Empirical and anecdotal evidence suggests that SPVs have served the development community and beneficiaries well. With further adjustments in design to make them even more fit for purpose, the future for SPVs in the development business looks fairly secure, with new SPVs being set up more recently. Some key aspects of SPVs, that has led to their popularity, are the ease with which joint/multiparty funding can be handled, longevity, embeddedness and legitimacy, absorptive capacity, value for money, flexibility and other valuable characteristics.
KPMG International Development Advisory Service (IDAS) has been at the frontline in the design and implementation of a number of the most significant SPVs, particularly in Africa, from which millions of poorer households have benefited. This paper by Julio Garrido-Mirapeix and Hugh Scott takes a critical look at Special Purpose Vehicles (SPVs), from the perspective of the development community using such vehicles as one modality through which aid programmes can be delivered if an SPV is to achieve its stated aims and objectives. It also examines why there has been increasing interest in SPVs, their alternative legal forms and domiciles, the various roles “owners” can and should play, and the possible governance and management arrangements they can adopt.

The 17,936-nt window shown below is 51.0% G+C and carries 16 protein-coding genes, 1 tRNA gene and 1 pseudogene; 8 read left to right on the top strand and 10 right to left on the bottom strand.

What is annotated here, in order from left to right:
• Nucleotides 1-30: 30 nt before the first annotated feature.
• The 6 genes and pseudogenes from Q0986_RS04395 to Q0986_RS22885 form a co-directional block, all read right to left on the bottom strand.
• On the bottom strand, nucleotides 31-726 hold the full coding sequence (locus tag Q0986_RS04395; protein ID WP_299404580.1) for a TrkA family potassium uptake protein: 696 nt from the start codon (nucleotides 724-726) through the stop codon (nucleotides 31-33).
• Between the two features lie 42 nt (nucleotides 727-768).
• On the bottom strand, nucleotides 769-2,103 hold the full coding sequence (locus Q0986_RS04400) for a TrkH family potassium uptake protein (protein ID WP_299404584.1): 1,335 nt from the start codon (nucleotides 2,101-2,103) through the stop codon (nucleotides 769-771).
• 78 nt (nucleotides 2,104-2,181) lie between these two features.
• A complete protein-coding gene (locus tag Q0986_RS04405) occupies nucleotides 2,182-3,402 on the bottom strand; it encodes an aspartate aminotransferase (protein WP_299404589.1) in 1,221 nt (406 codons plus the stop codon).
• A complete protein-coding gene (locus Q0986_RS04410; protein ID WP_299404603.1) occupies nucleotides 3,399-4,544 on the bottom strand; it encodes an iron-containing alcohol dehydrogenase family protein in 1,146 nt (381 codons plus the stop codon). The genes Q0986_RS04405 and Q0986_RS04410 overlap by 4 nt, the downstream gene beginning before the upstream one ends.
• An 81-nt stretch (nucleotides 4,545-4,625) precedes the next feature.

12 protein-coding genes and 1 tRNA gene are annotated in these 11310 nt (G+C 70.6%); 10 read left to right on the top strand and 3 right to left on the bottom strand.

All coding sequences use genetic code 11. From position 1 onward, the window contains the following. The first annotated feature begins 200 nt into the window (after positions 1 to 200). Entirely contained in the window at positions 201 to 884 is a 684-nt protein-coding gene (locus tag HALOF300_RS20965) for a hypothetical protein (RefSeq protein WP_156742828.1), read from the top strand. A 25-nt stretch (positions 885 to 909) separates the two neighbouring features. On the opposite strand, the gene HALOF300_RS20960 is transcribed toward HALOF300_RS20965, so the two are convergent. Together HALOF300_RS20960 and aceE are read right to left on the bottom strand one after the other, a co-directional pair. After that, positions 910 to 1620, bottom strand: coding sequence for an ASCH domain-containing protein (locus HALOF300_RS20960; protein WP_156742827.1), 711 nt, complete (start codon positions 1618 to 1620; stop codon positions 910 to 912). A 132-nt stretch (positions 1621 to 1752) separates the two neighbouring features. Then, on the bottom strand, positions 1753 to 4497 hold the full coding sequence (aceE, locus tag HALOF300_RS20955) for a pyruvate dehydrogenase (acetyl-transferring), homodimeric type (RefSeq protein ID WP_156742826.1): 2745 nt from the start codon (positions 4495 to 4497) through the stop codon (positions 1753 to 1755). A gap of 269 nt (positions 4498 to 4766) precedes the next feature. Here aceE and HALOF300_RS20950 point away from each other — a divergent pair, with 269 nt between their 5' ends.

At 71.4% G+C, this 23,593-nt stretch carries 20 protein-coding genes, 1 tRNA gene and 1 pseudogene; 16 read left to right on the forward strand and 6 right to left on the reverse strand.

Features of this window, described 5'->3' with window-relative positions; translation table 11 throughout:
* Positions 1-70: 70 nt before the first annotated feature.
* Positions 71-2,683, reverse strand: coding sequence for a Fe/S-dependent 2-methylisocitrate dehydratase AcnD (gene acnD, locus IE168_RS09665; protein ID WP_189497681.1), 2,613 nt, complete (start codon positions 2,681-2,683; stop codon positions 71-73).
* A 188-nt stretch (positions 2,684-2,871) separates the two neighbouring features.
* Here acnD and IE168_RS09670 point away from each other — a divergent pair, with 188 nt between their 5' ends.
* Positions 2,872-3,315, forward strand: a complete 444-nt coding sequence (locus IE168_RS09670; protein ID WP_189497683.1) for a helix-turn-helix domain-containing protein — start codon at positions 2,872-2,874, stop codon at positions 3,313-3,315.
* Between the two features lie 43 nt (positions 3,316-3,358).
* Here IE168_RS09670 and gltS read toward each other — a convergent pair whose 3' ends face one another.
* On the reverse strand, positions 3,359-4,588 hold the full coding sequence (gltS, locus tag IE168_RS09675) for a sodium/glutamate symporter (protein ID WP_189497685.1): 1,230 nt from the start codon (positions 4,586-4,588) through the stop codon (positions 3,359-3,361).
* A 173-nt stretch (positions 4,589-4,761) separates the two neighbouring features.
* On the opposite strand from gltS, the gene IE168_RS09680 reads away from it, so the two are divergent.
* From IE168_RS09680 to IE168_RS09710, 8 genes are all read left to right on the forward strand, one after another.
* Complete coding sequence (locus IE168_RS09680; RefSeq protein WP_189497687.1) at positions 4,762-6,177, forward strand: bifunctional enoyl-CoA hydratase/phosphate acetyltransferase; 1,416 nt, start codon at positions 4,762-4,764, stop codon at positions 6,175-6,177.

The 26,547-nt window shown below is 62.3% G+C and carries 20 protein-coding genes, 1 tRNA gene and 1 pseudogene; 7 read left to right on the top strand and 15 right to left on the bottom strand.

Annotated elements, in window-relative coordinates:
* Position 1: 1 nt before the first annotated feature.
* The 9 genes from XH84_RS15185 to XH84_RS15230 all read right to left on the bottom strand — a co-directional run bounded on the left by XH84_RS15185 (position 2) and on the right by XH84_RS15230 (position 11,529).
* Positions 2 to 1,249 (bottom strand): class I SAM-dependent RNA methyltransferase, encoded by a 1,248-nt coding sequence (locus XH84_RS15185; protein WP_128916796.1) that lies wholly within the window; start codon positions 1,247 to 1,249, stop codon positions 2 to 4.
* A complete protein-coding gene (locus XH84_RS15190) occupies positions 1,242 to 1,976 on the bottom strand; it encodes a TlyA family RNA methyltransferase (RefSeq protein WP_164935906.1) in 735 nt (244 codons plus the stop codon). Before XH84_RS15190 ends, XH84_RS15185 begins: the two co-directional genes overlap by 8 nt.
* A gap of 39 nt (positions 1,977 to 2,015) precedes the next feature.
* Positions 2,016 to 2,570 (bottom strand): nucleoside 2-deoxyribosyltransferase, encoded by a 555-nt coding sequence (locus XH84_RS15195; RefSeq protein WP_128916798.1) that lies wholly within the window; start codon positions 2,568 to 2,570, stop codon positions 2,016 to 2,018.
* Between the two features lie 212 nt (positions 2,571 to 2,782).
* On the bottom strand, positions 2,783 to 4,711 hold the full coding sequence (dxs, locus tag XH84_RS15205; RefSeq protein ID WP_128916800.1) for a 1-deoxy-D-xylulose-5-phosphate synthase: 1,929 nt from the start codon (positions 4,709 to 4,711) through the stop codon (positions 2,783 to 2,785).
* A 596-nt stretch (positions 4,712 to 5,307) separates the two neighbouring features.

In recognition of the fact that SPVs will be increasingly important as current efforts to blend soft and commercial finance become more frequent, we highlight what needs to be done right for them to work effectively, and share the lessons we’ve learned to inform those wishing to set up similar development mechanisms.
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